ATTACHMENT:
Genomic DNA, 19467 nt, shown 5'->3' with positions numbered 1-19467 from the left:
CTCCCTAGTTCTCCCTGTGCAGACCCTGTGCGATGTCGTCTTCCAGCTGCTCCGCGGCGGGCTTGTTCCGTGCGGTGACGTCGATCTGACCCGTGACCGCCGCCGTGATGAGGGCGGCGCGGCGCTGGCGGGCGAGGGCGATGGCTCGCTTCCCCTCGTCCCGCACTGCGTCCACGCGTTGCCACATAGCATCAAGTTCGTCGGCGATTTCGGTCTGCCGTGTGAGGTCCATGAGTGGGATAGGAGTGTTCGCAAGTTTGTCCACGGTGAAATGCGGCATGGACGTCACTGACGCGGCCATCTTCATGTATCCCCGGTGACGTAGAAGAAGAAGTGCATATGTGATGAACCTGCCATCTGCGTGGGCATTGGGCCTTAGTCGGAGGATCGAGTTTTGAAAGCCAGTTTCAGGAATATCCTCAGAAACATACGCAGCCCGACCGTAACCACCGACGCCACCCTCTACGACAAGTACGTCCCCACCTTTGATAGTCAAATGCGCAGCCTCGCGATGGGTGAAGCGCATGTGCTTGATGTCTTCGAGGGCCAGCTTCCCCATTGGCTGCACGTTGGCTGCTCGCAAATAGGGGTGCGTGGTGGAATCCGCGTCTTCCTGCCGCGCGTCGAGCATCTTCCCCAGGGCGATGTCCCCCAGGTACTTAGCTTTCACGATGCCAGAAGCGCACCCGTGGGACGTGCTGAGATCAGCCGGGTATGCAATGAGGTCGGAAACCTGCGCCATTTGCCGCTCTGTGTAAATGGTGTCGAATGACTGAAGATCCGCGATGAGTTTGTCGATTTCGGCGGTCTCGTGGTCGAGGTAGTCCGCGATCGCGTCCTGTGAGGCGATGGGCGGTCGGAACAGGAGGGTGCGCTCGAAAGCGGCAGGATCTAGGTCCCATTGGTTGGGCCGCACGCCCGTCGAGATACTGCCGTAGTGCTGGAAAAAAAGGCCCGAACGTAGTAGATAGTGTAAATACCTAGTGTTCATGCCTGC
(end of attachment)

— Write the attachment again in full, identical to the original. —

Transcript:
Genomic DNA, 19467 nt, shown 5'->3' with positions numbered 1-19467 from the left:
CTCCCTAGTTCTCCCTGTGCAGACCCTGTGCGATGTCGTCTTCCAGCTGCTCCGCGGCGGGCTTGTTCCGTGCGGTGACGTCGATCTGACCCGTGACCGCCGCCGTGATGAGGGCGGCGCGGCGCTGGCGGGCGAGGGCGATGGCTCGCTTCCCCTCGTCCCGCACTGCGTCCACGCGTTGCCACATAGCATCAAGTTCGTCGGCGATTTCGGTCTGCCGTGTGAGGTCCATGAGTGGGATAGGAGTGTTCGCAAGTTTGTCCACGGTGAAATGCGGCATGGACGTCACTGACGCGGCCATCTTCATGTATCCCCGGTGACGTAGAAGAAGAAGTGCATATGTGATGAACCTGCCATCTGCGTGGGCATTGGGCCTTAGTCGGAGGATCGAGTTTTGAAAGCCAGTTTCAGGAATATCCTCAGAAACATACGCAGCCCGACCGTAACCACCGACGCCACCCTCTACGACAAGTACGTCCCCACCTTTGATAGTCAAATGCGCAGCCTCGCGATGGGTGAAGCGCATGTGCTTGATGTCTTCGAGGGCCAGCTTCCCCATTGGCTGCACGTTGGCTGCTCGCAAATAGGGGTGCGTGGTGGAATCCGCGTCTTCCTGCCGCGCGTCGAGCATCTTCCCCAGGGCGATGTCCCCCAGGTACTTAGCTTTCACGATGCCAGAAGCGCACCCGTGGGACGTGCTGAGATCAGCCGGGTATGCAATGAGGTCGGAAACCTGCGCCATTTGCCGCTCTGTGTAAATGGTGTCGAATGACTGAAGATCCGCGATGAGTTTGTCGATTTCGGCGGTCTCGTGGTCGAGGTAGTCCGCGATCGCGTCCTGTGAGGCGATGGGCGGTCGGAACAGGAGGGTGCGCTCGAAAGCGGCAGGATCTAGGTCCCATTGGTTGGGCCGCACGCCCGTCGAGATACTGCCGTAGTGCTGGAAAAAAAGGCCCGAACGTAGTAGATAGTGTAAATACCTAGTGTTCATGCCTGC